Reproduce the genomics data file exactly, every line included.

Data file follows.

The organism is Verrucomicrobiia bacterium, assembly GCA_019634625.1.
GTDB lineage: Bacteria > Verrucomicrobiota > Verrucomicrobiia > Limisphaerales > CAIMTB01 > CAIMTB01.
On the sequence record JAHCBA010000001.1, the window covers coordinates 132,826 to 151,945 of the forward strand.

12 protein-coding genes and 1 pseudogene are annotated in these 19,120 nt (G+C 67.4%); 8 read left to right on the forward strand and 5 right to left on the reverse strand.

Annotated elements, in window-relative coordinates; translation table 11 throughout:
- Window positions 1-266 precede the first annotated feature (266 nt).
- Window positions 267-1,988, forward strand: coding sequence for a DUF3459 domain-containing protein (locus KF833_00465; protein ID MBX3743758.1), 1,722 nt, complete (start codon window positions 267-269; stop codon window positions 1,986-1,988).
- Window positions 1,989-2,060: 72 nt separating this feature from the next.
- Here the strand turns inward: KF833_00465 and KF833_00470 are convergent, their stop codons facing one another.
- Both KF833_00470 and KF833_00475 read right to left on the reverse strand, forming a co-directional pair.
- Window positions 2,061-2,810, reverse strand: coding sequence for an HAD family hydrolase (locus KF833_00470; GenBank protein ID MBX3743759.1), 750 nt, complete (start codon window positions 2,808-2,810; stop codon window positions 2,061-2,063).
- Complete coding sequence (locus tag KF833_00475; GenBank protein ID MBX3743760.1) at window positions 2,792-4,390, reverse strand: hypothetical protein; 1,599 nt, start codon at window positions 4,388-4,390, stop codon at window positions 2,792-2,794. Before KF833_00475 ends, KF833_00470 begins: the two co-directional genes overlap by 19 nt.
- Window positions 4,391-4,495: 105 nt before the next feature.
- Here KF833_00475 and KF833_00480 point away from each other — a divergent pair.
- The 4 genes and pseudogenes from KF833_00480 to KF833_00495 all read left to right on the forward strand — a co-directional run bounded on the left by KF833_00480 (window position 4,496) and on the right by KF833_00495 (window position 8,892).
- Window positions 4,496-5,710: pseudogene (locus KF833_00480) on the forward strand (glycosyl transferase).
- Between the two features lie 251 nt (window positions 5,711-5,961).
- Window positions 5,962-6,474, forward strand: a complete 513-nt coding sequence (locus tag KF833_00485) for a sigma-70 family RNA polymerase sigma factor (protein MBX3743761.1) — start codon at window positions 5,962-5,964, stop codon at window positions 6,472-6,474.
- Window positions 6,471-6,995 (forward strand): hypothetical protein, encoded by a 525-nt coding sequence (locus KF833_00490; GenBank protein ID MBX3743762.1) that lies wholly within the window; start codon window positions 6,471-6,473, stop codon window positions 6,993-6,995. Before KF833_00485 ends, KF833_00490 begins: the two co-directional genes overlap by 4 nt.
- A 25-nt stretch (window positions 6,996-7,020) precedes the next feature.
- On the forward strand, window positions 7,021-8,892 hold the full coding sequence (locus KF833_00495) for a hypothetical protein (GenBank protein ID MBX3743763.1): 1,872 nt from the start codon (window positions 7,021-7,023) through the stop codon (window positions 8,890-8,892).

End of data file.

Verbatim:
The organism is Verrucomicrobiia bacterium, assembly GCA_019634625.1.
GTDB lineage: Bacteria > Verrucomicrobiota > Verrucomicrobiia > Limisphaerales > CAIMTB01 > CAIMTB01.
On the sequence record JAHCBA010000001.1, the window covers coordinates 132,826 to 151,945 of the forward strand.

12 protein-coding genes and 1 pseudogene are annotated in these 19,120 nt (G+C 67.4%); 8 read left to right on the forward strand and 5 right to left on the reverse strand.

Annotated elements, in window-relative coordinates; translation table 11 throughout:
- Window positions 1-266 precede the first annotated feature (266 nt).
- Window positions 267-1,988, forward strand: coding sequence for a DUF3459 domain-containing protein (locus KF833_00465; protein ID MBX3743758.1), 1,722 nt, complete (start codon window positions 267-269; stop codon window positions 1,986-1,988).
- Window positions 1,989-2,060: 72 nt separating this feature from the next.
- Here the strand turns inward: KF833_00465 and KF833_00470 are convergent, their stop codons facing one another.
- Both KF833_00470 and KF833_00475 read right to left on the reverse strand, forming a co-directional pair.
- Window positions 2,061-2,810, reverse strand: coding sequence for an HAD family hydrolase (locus KF833_00470; GenBank protein ID MBX3743759.1), 750 nt, complete (start codon window positions 2,808-2,810; stop codon window positions 2,061-2,063).
- Complete coding sequence (locus tag KF833_00475; GenBank protein ID MBX3743760.1) at window positions 2,792-4,390, reverse strand: hypothetical protein; 1,599 nt, start codon at window positions 4,388-4,390, stop codon at window positions 2,792-2,794. Before KF833_00475 ends, KF833_00470 begins: the two co-directional genes overlap by 19 nt.
- Window positions 4,391-4,495: 105 nt before the next feature.
- Here KF833_00475 and KF833_00480 point away from each other — a divergent pair.
- The 4 genes and pseudogenes from KF833_00480 to KF833_00495 all read left to right on the forward strand — a co-directional run bounded on the left by KF833_00480 (window position 4,496) and on the right by KF833_00495 (window position 8,892).
- Window positions 4,496-5,710: pseudogene (locus KF833_00480) on the forward strand (glycosyl transferase).
- Between the two features lie 251 nt (window positions 5,711-5,961).
- Window positions 5,962-6,474, forward strand: a complete 513-nt coding sequence (locus tag KF833_00485) for a sigma-70 family RNA polymerase sigma factor (protein MBX3743761.1) — start codon at window positions 5,962-5,964, stop codon at window positions 6,472-6,474.
- Window positions 6,471-6,995 (forward strand): hypothetical protein, encoded by a 525-nt coding sequence (locus KF833_00490; GenBank protein ID MBX3743762.1) that lies wholly within the window; start codon window positions 6,471-6,473, stop codon window positions 6,993-6,995. Before KF833_00485 ends, KF833_00490 begins: the two co-directional genes overlap by 4 nt.
- A 25-nt stretch (window positions 6,996-7,020) precedes the next feature.
- On the forward strand, window positions 7,021-8,892 hold the full coding sequence (locus KF833_00495) for a hypothetical protein (GenBank protein ID MBX3743763.1): 1,872 nt from the start codon (window positions 7,021-7,023) through the stop codon (window positions 8,890-8,892).